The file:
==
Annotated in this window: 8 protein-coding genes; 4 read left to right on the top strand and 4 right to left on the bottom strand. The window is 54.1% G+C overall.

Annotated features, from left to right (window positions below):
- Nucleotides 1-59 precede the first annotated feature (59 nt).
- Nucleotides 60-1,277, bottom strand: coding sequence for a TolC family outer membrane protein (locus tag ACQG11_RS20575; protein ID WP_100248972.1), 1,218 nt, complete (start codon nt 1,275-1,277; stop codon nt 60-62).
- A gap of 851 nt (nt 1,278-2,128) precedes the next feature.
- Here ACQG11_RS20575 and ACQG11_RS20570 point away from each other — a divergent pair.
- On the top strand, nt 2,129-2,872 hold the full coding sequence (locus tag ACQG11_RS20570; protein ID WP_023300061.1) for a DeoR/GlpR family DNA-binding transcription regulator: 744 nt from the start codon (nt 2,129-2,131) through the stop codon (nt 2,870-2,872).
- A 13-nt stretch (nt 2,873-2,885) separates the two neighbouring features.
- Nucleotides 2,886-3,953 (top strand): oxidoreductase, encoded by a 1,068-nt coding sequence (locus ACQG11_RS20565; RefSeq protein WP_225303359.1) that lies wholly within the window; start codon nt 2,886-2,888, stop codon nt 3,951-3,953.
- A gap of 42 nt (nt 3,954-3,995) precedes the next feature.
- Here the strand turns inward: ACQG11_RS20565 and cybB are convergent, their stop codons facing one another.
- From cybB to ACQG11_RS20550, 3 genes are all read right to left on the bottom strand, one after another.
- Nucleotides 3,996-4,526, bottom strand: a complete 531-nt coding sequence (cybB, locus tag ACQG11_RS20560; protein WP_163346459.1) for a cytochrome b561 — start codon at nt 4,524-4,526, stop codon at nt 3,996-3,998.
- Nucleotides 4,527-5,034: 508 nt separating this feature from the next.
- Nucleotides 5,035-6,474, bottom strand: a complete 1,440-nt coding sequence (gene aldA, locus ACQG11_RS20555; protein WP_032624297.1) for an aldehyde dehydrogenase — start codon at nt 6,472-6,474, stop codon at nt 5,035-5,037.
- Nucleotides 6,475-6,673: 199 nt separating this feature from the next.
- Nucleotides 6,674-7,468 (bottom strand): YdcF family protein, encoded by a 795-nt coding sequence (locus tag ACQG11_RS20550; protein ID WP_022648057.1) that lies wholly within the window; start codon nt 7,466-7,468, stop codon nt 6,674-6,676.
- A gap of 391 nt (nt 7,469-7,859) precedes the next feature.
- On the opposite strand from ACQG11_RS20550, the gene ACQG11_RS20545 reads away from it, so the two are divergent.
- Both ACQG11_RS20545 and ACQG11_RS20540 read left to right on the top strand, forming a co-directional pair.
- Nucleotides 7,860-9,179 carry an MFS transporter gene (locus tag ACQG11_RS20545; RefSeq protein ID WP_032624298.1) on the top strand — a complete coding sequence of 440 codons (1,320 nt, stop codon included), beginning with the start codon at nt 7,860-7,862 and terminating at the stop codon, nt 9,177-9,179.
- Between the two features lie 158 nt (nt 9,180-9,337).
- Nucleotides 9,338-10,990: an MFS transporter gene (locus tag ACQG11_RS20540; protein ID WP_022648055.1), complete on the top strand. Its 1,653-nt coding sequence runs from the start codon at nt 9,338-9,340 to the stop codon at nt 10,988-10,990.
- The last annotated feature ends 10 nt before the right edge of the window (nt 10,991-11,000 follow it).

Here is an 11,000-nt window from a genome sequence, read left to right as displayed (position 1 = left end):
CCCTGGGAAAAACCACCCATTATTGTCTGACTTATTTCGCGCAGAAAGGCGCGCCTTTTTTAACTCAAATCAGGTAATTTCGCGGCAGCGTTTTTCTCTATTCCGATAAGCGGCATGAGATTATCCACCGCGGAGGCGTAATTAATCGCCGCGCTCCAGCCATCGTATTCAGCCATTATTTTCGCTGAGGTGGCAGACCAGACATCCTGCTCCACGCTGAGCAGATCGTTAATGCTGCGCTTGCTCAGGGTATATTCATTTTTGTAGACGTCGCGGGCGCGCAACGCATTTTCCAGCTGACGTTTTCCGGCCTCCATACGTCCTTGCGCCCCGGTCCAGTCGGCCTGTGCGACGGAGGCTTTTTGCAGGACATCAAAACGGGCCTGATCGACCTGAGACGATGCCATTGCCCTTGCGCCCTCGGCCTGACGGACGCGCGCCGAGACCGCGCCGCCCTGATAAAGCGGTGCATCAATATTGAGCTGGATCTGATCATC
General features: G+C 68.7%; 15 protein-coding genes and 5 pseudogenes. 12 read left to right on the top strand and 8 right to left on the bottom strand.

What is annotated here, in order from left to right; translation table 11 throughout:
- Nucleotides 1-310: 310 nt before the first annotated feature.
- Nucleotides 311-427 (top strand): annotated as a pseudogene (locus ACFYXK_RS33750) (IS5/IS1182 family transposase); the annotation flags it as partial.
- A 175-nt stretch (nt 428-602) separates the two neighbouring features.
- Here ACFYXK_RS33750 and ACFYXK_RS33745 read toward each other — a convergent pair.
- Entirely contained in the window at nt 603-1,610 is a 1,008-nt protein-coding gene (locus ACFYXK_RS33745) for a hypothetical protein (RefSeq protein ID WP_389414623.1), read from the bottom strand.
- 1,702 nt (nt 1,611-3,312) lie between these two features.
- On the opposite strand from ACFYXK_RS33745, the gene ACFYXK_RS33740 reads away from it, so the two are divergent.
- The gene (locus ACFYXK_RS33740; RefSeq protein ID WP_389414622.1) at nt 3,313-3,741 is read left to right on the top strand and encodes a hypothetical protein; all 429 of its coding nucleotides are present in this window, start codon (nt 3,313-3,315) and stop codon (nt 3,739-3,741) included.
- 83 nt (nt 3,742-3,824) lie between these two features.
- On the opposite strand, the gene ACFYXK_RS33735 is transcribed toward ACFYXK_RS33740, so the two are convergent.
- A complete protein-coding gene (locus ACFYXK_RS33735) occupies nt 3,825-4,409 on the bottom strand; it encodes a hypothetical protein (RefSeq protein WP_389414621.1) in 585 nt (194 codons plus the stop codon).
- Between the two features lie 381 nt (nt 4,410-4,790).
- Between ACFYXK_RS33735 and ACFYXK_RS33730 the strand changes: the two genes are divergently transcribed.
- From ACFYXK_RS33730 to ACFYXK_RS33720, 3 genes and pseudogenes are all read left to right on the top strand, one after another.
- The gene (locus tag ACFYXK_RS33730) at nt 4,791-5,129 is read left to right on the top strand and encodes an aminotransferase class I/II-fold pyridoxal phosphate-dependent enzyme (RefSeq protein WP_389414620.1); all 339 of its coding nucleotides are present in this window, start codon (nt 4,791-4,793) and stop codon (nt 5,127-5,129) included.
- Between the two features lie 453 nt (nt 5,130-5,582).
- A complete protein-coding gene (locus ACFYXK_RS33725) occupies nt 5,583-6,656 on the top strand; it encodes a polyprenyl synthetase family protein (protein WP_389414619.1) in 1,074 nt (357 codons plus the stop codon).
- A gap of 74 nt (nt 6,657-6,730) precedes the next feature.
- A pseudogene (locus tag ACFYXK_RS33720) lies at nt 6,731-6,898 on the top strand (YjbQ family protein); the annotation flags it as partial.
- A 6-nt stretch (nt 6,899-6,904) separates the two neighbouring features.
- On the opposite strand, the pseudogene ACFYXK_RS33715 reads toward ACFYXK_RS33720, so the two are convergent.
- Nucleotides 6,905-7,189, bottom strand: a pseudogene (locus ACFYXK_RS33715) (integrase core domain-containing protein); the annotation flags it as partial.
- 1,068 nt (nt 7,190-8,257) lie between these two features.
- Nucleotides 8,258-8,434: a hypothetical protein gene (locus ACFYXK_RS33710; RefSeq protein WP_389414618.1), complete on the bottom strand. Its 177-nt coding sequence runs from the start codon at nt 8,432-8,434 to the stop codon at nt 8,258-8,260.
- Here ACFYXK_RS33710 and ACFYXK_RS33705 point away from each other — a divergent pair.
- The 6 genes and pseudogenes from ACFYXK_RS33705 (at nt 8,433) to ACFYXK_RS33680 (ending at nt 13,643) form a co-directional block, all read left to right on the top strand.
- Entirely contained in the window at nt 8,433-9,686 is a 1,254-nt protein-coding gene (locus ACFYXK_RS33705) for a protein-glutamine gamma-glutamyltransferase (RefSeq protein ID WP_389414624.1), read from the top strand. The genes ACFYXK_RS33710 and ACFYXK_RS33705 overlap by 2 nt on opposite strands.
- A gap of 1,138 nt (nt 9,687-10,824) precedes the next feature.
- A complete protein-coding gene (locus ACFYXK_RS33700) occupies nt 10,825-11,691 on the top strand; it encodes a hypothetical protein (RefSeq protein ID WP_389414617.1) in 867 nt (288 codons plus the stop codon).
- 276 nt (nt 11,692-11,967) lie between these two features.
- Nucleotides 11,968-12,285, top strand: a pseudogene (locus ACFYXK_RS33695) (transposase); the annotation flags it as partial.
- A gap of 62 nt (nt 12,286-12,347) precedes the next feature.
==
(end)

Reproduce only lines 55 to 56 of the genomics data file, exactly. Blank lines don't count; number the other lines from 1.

- Entirely contained in the window at nt 8,433-9,686 is a 1,254-nt protein-coding gene (locus ACFYXK_RS33705) for a protein-glutamine gamma-glutamyltransferase (RefSeq protein ID WP_389414624.1), read from the top strand. The genes ACFYXK_RS33710 and ACFYXK_RS33705 overlap by 2 nt on opposite strands.
- A gap of 1,138 nt (nt 9,687-10,824) precedes the next feature.